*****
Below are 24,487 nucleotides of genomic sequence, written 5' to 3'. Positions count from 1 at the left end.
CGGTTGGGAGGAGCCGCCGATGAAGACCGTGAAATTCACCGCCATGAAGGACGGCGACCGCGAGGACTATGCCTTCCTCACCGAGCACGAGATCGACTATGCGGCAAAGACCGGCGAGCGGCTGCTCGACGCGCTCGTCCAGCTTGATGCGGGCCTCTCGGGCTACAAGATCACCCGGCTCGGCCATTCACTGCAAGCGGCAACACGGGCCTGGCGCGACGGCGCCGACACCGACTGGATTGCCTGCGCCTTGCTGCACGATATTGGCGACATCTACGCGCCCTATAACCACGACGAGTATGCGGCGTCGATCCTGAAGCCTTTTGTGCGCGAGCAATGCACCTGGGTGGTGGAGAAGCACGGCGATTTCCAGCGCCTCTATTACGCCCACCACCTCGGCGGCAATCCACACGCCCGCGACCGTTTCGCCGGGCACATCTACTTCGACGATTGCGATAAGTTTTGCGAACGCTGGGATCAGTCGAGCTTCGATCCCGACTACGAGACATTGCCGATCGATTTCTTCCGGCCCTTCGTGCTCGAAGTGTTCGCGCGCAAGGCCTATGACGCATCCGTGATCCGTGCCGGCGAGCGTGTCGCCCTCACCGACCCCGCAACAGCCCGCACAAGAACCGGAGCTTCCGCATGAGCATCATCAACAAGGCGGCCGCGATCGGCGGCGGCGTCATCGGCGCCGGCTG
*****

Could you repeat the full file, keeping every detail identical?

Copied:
Below are 24,487 nucleotides of genomic sequence, written 5' to 3'. Positions count from 1 at the left end.
CGGTTGGGAGGAGCCGCCGATGAAGACCGTGAAATTCACCGCCATGAAGGACGGCGACCGCGAGGACTATGCCTTCCTCACCGAGCACGAGATCGACTATGCGGCAAAGACCGGCGAGCGGCTGCTCGACGCGCTCGTCCAGCTTGATGCGGGCCTCTCGGGCTACAAGATCACCCGGCTCGGCCATTCACTGCAAGCGGCAACACGGGCCTGGCGCGACGGCGCCGACACCGACTGGATTGCCTGCGCCTTGCTGCACGATATTGGCGACATCTACGCGCCCTATAACCACGACGAGTATGCGGCGTCGATCCTGAAGCCTTTTGTGCGCGAGCAATGCACCTGGGTGGTGGAGAAGCACGGCGATTTCCAGCGCCTCTATTACGCCCACCACCTCGGCGGCAATCCACACGCCCGCGACCGTTTCGCCGGGCACATCTACTTCGACGATTGCGATAAGTTTTGCGAACGCTGGGATCAGTCGAGCTTCGATCCCGACTACGAGACATTGCCGATCGATTTCTTCCGGCCCTTCGTGCTCGAAGTGTTCGCGCGCAAGGCCTATGACGCATCCGTGATCCGTGCCGGCGAGCGTGTCGCCCTCACCGACCCCGCAACAGCCCGCACAAGAACCGGAGCTTCCGCATGAGCATCATCAACAAGGCGGCCGCGATCGGCGGCGGCGTCATCGGCGCCGGCTG